According to reliable source oh2o, large cars with Hemi engines and eight-speed automatics won’t been seen until summer at the earliest. This does not necessarily mean they will not be open for ordering before then, but actual manufacturing will not start for months after February. The Charger and 300C would likely get the combination, while Challenger would wait until its impending redesign. All would be sold as 2014 models (technically, a car made today could be labelled as a 2014).
The eight-speed automatic is expected to increase acceleration (though not as dramatically as with the V6 cars) and to substantially boost highway gas mileage; city mileage might or might not rise as well. The eight-speed has a much higher range (gap between lowest and highest gears), allowing it to provide a lower first gear while also running the engine at slower speeds on the highway, lower frictional losses, and much faster shifting and torque converter locking than the current Mercedes five-speed automatic. It is currently only used with the Pentastar V6 at Chrysler, but Rams, Grand Cherokees, and Durangos with Hemi eight-speed combinations are due soon. The eight-speed will be made by Chrysler under license, and the Chrysler version is different in many ways than the standard ZF package.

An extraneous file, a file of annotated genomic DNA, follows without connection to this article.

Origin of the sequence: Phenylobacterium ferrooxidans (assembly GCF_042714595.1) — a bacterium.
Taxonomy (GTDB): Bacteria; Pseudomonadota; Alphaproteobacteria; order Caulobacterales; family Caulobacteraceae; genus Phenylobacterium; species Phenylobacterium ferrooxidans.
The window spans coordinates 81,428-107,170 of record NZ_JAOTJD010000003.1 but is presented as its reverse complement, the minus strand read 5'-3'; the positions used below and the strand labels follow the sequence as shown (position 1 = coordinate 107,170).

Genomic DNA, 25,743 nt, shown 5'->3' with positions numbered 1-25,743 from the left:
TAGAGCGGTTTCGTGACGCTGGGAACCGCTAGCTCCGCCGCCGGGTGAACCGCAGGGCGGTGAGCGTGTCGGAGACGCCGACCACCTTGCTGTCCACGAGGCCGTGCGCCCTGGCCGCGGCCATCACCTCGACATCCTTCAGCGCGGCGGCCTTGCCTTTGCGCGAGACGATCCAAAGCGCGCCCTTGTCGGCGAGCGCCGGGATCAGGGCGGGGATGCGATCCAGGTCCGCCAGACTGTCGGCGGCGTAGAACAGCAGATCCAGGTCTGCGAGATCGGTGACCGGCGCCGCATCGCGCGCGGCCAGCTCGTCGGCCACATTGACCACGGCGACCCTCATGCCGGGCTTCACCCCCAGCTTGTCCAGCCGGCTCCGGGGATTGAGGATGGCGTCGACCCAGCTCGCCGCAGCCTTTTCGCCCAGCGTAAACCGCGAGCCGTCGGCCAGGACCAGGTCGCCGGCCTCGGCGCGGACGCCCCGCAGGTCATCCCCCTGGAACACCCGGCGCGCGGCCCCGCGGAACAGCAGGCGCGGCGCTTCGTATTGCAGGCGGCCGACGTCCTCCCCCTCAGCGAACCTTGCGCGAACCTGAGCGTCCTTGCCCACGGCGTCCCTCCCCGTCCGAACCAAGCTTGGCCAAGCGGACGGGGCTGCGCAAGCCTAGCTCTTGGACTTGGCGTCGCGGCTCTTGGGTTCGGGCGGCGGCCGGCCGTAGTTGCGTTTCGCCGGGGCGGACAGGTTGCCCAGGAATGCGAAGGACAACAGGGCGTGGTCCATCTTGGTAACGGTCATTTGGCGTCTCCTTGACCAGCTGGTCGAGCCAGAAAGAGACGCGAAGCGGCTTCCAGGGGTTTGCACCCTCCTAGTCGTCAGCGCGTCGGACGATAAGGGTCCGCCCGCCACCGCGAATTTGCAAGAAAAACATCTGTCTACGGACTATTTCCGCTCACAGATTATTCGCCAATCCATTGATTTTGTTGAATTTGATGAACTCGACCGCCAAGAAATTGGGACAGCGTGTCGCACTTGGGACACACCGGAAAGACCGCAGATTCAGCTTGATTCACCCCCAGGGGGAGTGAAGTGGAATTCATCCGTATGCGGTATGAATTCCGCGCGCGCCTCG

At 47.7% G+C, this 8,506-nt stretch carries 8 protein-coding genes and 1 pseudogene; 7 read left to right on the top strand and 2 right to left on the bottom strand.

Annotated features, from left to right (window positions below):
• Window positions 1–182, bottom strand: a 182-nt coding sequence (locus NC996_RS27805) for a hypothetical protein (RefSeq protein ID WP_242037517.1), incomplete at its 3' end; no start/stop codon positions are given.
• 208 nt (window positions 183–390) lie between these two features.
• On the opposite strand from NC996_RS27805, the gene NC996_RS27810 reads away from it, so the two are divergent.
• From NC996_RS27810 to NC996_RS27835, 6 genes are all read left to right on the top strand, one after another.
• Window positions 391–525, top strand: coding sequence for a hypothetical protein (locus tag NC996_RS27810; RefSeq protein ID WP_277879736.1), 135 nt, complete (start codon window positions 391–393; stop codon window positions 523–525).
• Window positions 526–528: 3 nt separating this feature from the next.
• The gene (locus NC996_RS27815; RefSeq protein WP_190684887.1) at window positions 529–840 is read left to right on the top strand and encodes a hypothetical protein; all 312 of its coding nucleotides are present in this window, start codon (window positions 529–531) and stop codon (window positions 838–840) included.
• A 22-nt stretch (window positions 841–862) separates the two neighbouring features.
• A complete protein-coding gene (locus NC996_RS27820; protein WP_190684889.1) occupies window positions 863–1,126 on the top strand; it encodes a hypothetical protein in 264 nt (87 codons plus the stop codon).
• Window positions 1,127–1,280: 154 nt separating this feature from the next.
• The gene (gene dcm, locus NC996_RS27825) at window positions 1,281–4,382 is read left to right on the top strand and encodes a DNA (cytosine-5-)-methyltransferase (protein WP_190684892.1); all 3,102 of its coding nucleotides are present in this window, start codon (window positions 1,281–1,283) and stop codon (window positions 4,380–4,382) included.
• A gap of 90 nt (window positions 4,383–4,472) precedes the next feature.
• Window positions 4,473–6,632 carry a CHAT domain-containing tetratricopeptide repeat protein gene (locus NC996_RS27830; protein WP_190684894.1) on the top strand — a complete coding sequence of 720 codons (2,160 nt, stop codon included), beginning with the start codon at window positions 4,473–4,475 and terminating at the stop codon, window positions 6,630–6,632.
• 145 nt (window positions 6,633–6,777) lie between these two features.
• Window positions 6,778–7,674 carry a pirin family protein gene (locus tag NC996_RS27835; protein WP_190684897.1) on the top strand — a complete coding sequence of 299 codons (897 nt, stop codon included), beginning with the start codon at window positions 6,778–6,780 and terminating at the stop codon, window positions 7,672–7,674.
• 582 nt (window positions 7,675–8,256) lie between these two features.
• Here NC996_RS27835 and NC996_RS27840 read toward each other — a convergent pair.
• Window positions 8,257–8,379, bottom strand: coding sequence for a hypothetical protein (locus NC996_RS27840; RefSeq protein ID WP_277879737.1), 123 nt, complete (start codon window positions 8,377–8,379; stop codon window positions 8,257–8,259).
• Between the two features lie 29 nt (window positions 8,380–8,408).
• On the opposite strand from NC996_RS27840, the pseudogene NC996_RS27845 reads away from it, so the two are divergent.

Dodge is showing four concept cars at SEMA: a Dart, Charger, Challenger, and Viper ACR. You can now see them all at Allpar, courtesy of Patrick Rall — now with the story behind them. Coming soon: Jeep, Ram, Chrysler, and Fiat concepts. See all the Dodge concepts
Long before the Challenger Hellcat was officially launched, Allpar noted that the engine — which we estimated at “620-680 horsepower” (depending on when the stories were written) — was being tested in the Jeep Grand Cherokee. Then we wrote that it had probably been ruled out, for various reasons. Today, one source wrote that the trademarked Trackhawk name, which we had thought [...]
Months after unconfirmed reports made it to Allpar’s pages, the power of Automotive News, in the person of reporter Larry Vellequette, pried a key fact from Chrysler executives — that they cast and build “Ferrari” engines for Maserati. As our sister site pentastars.com reported, the engines are actually cast in Kokomo, and machined in the Trenton Engine plant, using a mixture of [...]